MEPs approve Accessibility Act, ready for talks in Council

The EU accessibility act will force public transport operators to buy ticket machines that are accessible for people with disabilities. [Glen Wallace/Flickr]

The European Parliament approved on Thursday 14 (September) the proposed European Accessibility Act, a major piece of legislation meant to make life easier for the elderly and people with disabilities, adding that it is ready for potentially tough member states negotiations.

“More than 80 million people living with disabilities will benefit from today’s vote in Parliament,” MEP Morten Løkkegaard (ALDE), the lead rapporteur, told the Parliament, which approved it by  537 votes to 12, with 89 abstentions.

“From the beginning, it has been my aim to strike a balance between innovating more accessible products and services, whilst ensuring that we do not create new burdens for businesses all over Europe. The vote today proves that this balance is possible,” the Danish MEP said.

Løkkegaard told in an exclusive interview this week that he was confident it would pass because he had heeded some of the proposals from disability groups and had worked to persuade political groups in Parliament of the need to endorse it.

Løkkegaard: Amended Accessibility Act should pass in Parliament

The European Accessibility Act – a landmark piece of legislation for Europe’s 80 million people with disabilities – goes to the European Parliament’s for a plenary vote on Wednesday (13 September) after lengthy and sometimes heated debates.

But Løkkegaard also said he expected “trouble” with the Council, when EU ministers start debating the proposal with the Parliament and the Commission in trilogue talks, because many member states disagree with some of the elements, particularly those concerning the built environment requirements.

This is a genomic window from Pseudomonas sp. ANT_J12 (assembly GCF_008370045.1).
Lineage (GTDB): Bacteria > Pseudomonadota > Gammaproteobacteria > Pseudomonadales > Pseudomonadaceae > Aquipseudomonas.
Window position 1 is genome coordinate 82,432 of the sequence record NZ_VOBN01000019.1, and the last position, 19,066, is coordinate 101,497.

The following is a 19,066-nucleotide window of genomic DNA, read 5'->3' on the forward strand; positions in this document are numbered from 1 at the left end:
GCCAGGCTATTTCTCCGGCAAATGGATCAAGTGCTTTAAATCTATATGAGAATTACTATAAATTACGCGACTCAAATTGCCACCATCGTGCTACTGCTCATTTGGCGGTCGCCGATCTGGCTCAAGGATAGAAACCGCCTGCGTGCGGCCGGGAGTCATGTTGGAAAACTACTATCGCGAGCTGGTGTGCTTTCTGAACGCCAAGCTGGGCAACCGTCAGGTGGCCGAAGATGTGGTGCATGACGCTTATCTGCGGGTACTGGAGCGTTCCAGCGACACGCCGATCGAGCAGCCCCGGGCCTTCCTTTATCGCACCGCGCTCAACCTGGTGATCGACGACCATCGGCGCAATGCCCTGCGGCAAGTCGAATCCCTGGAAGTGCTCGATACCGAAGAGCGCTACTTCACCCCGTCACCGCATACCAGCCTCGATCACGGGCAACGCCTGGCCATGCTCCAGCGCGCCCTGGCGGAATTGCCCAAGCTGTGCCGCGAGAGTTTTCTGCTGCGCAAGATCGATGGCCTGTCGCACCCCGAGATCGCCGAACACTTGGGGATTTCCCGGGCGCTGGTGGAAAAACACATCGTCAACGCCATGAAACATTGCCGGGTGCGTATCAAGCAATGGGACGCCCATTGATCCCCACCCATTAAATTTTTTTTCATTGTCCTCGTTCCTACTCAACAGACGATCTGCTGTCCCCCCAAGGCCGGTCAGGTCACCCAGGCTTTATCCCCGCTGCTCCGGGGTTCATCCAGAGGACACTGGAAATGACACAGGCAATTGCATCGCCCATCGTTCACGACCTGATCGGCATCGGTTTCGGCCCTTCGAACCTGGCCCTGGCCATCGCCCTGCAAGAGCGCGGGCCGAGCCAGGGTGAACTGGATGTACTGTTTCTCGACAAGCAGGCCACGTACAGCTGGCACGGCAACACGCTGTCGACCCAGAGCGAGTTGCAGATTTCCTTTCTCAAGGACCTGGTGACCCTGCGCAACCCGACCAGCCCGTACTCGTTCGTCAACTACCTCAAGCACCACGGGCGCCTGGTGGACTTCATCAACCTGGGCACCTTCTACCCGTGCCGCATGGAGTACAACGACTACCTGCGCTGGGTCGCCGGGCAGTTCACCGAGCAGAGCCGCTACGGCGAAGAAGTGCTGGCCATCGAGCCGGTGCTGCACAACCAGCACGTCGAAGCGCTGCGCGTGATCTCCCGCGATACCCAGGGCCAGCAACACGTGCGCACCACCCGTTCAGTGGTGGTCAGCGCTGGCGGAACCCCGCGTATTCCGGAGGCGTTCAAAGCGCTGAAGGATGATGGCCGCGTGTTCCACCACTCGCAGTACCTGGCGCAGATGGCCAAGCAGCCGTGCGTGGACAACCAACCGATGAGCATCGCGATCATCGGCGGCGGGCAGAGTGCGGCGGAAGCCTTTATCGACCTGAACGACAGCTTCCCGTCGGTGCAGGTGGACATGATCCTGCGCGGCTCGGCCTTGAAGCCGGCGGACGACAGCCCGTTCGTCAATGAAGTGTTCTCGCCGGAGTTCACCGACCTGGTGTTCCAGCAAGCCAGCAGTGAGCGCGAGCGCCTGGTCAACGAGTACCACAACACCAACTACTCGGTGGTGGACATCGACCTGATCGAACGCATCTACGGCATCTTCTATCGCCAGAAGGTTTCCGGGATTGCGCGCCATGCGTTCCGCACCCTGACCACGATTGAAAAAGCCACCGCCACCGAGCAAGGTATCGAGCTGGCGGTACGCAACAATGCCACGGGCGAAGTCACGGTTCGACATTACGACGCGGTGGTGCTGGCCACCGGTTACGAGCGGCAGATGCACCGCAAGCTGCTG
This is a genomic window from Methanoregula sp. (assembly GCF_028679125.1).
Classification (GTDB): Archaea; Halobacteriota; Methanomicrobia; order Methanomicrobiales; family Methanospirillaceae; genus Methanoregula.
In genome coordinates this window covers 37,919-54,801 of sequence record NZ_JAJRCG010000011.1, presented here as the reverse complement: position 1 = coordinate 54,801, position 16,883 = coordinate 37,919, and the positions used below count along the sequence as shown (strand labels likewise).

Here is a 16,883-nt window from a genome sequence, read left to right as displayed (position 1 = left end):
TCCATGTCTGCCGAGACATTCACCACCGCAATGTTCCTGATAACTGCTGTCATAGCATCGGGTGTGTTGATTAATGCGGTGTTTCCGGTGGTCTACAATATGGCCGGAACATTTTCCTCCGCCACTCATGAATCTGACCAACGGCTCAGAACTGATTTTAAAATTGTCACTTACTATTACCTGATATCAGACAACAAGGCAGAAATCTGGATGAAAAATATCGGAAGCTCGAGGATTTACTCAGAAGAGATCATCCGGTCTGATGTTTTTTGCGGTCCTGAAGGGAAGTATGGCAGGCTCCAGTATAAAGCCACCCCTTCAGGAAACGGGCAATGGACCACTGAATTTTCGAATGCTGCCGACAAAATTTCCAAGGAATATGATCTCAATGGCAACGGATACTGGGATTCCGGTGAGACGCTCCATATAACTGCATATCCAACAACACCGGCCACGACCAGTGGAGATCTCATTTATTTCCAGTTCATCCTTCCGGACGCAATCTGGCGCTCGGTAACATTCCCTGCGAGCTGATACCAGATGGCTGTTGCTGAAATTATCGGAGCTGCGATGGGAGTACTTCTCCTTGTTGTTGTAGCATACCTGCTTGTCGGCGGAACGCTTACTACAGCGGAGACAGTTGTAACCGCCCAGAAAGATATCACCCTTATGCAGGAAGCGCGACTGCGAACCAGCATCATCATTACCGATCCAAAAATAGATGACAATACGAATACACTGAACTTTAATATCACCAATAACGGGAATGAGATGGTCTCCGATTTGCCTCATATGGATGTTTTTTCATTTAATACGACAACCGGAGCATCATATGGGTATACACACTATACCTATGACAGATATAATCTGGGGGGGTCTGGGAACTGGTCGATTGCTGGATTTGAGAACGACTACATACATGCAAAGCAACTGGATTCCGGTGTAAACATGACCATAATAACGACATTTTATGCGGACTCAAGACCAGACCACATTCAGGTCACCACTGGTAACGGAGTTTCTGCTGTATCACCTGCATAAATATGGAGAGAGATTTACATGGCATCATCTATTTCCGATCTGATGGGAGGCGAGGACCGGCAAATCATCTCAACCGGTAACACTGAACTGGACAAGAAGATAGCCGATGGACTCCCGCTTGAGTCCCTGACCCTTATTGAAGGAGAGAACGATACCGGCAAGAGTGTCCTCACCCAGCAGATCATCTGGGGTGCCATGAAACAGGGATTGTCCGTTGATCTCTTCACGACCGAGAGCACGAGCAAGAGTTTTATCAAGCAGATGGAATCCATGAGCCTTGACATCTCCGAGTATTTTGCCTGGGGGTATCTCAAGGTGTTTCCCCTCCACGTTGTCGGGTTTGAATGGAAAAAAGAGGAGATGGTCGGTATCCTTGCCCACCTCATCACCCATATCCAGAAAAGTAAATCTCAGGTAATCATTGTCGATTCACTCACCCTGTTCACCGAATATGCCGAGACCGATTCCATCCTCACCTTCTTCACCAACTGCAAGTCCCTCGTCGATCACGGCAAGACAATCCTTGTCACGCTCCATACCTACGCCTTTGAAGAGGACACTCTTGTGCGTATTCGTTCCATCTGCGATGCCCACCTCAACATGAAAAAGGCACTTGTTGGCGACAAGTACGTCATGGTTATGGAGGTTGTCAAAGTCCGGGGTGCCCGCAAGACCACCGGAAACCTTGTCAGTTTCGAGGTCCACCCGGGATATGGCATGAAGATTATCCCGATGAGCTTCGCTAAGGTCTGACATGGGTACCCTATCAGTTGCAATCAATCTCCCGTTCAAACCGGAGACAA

There is still no date for the trilogue talks because the Council has yet to agree on its position, the Parliament revealed. Løkkegaard told EURACTIV the talks could start “before Christmas”.

Public transport operators, led by the International Organisation for Public Transport (UITP), have called for a “careful impact assessment of accessibility measures” and a thorough cost-benefit analysis to make sure the measures can really be implemented without irrational or unnecessary spending of public money.

Battle hots up over details of Accessibilty Act for passengers with disabilities

Last week dozens of people with disabilities demonstrated outside the European Parliament in the hope that MEPs will honour promises they saw in a landmark new accessibility act.

The Accessibility Act, which does not cover micro-enterprises of fewer than 10 employees, regulates a variety of fields, from ticket and cash machines to phones, computers, TVs, to public transport, including underground, rail, trams and buses.

The Act will “outline what needs to be accessible but will not impose detailed technical solutions as to how to make it accessible, thus allowing for innovation,” the Parliament said in a statement.

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